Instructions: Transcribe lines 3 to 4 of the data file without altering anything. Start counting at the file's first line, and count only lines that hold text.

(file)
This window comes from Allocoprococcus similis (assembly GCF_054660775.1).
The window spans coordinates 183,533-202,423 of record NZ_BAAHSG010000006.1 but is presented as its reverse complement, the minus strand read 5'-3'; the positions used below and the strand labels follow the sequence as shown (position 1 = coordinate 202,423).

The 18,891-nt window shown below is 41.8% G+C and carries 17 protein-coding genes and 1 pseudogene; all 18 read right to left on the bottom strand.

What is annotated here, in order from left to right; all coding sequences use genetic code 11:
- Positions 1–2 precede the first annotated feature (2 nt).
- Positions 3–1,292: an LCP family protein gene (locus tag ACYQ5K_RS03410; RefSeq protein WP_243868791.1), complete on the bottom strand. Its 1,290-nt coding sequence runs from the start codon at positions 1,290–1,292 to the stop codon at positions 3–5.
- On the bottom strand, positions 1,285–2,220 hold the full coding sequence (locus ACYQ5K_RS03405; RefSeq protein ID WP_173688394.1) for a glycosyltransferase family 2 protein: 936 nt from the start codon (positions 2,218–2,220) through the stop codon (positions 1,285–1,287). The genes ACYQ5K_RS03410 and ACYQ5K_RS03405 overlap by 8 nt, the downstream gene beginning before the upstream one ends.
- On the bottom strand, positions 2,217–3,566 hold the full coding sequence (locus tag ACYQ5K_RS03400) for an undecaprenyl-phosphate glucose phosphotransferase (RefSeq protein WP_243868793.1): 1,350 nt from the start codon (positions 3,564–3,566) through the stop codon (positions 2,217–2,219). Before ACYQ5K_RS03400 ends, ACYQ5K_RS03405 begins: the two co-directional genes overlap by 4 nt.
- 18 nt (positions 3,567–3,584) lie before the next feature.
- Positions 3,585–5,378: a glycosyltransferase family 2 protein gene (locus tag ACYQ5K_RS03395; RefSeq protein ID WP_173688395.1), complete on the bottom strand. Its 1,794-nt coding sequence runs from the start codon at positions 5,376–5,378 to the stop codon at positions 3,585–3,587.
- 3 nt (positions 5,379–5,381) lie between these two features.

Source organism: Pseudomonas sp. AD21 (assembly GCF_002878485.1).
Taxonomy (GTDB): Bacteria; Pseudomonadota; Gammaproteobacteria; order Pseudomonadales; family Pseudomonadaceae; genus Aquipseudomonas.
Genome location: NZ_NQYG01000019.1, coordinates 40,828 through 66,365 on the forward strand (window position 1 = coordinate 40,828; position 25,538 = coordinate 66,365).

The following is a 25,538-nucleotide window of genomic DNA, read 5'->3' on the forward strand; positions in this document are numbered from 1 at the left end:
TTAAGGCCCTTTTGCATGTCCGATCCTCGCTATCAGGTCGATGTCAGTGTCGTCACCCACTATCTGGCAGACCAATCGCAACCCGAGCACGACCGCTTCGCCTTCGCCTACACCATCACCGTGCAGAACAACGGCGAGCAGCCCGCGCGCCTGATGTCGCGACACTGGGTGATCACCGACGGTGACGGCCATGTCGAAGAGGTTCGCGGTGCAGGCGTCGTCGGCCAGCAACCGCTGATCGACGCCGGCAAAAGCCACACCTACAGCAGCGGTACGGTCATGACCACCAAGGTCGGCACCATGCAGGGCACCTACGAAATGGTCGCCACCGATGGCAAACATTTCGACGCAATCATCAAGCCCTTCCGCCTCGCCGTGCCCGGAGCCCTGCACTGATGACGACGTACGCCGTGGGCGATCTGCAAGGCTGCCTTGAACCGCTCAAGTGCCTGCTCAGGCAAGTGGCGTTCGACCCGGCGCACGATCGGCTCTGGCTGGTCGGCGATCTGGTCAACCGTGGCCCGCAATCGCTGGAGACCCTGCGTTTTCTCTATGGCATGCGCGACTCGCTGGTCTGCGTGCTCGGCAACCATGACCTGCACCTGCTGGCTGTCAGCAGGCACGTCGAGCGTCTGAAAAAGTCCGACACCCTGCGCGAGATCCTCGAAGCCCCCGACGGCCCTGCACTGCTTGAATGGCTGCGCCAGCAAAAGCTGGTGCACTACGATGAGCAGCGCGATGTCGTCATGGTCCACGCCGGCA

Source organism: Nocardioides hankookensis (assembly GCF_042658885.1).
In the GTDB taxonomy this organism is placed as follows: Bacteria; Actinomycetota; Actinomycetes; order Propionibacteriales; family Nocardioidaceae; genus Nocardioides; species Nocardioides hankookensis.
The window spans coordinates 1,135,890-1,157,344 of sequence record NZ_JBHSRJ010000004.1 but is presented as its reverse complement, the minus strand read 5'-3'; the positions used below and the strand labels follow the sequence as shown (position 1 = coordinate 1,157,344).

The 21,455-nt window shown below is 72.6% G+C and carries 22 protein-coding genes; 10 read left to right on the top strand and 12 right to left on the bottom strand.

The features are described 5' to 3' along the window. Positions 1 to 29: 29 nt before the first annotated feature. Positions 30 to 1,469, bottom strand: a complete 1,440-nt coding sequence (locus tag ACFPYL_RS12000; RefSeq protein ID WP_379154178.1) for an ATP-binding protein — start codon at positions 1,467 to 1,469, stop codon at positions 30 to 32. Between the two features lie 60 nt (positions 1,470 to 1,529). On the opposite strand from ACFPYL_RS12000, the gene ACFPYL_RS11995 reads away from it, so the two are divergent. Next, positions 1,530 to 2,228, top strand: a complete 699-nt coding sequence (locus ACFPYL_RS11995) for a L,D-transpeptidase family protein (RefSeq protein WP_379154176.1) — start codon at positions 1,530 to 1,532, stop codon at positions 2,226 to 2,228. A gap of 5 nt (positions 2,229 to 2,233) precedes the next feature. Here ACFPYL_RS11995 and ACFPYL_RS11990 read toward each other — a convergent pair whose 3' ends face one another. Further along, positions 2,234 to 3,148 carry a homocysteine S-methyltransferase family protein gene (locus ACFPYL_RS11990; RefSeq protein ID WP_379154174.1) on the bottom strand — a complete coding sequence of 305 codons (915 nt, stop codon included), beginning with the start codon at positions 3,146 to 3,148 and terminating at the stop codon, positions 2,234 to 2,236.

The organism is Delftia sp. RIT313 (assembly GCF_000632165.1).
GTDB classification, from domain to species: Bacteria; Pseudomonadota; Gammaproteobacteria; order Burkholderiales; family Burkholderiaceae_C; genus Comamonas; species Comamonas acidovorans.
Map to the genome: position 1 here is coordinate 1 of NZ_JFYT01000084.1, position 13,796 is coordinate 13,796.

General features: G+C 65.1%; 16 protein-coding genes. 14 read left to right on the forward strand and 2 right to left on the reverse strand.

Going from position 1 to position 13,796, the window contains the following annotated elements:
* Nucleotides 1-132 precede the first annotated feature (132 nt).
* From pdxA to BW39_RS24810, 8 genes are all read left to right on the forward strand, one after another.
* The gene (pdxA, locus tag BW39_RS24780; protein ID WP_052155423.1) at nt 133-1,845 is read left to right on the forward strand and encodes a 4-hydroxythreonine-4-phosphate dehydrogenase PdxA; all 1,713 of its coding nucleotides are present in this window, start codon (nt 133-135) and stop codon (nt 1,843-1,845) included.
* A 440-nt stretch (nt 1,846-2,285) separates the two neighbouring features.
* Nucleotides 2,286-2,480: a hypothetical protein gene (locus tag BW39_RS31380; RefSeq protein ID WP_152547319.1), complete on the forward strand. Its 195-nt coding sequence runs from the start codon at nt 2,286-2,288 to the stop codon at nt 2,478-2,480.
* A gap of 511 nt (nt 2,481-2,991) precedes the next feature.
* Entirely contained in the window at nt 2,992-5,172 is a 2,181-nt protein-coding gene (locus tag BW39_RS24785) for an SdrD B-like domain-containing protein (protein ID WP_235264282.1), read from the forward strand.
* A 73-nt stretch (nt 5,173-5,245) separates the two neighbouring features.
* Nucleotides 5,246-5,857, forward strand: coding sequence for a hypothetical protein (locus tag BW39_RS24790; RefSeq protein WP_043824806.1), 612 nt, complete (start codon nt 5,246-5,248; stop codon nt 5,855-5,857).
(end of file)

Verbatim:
The 18,891-nt window shown below is 41.8% G+C and carries 17 protein-coding genes and 1 pseudogene; all 18 read right to left on the bottom strand.

What is annotated here, in order from left to right; all coding sequences use genetic code 11: